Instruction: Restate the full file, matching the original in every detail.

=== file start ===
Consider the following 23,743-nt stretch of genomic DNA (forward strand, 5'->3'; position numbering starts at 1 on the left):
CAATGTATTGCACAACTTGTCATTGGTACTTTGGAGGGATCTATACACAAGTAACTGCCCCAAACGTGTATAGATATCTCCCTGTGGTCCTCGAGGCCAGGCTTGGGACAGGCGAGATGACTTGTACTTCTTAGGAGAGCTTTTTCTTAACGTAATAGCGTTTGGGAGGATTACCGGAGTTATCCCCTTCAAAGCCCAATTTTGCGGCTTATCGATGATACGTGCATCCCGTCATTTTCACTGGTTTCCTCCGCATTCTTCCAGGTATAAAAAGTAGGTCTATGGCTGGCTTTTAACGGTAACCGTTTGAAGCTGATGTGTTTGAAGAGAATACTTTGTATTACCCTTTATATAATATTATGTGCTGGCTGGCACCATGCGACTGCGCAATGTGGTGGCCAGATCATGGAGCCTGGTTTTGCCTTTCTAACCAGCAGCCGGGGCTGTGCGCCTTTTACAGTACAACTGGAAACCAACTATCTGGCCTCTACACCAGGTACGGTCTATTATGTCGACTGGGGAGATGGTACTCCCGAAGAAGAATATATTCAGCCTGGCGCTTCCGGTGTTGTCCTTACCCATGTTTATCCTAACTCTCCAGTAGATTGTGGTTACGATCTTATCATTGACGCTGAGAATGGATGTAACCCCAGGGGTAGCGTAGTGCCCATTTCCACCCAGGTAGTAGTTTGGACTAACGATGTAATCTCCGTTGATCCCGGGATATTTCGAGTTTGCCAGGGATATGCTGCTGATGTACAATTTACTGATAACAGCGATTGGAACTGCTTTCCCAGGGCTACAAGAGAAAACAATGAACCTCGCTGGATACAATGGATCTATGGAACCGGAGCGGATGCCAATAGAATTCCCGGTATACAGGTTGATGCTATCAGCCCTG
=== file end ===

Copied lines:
Consider the following 23,743-nt stretch of genomic DNA (forward strand, 5'->3'; position numbering starts at 1 on the left):
CAATGTATTGCACAACTTGTCATTGGTACTTTGGAGGGATCTATACACAAGTAACTGCCCCAAACGTGTATAGATATCTCCCTGTGGTCCTCGAGGCCAGGCTTGGGACAGGCGAGATGACTTGTACTTCTTAGGAGAGCTTTTTCTTAACGTAATAGCGTTTGGGAGGATTACCGGAGTTATCCCCTTCAAAGCCCAATTTTGCGGCTTATCGATGATACGTGCATCCCGTCATTTTCACTGGTTTCCTCCGCATTCTTCCAGGTATAAAAAGTAGGTCTATGGCTGGCTTTTAACGGTAACCGTTTGAAGCTGATGTGTTTGAAGAGAATACTTTGTATTACCCTTTATATAATATTATGTGCTGGCTGGCACCATGCGACTGCGCAATGTGGTGGCCAGATCATGGAGCCTGGTTTTGCCTTTCTAACCAGCAGCCGGGGCTGTGCGCCTTTTACAGTACAACTGGAAACCAACTATCTGGCCTCTACACCAGGTACGGTCTATTATGTCGACTGGGGAGATGGTACTCCCGAAGAAGAATATATTCAGCCTGGCGCTTCCGGTGTTGTCCTTACCCATGTTTATCCTAACTCTCCAGTAGATTGTGGTTACGATCTTATCATTGACGCTGAGAATGGATGTAACCCCAGGGGTAGCGTAGTGCCCATTTCCACCCAGGTAGTAGTTTGGACTAACGATGTAATCTCCGTTGATCCCGGGATATTTCGAGTTTGCCAGGGATATGCTGCTGATGTACAATTTACTGATAACAGCGATTGGAACTGCTTTCCCAGGGCTACAAGAGAAAACAATGAACCTCGCTGGATACAATGGATCTATGGAACCGGAGCGGATGCCAATAGAATTCCCGGTATACAGGTTGATGCTATCAGCCCTG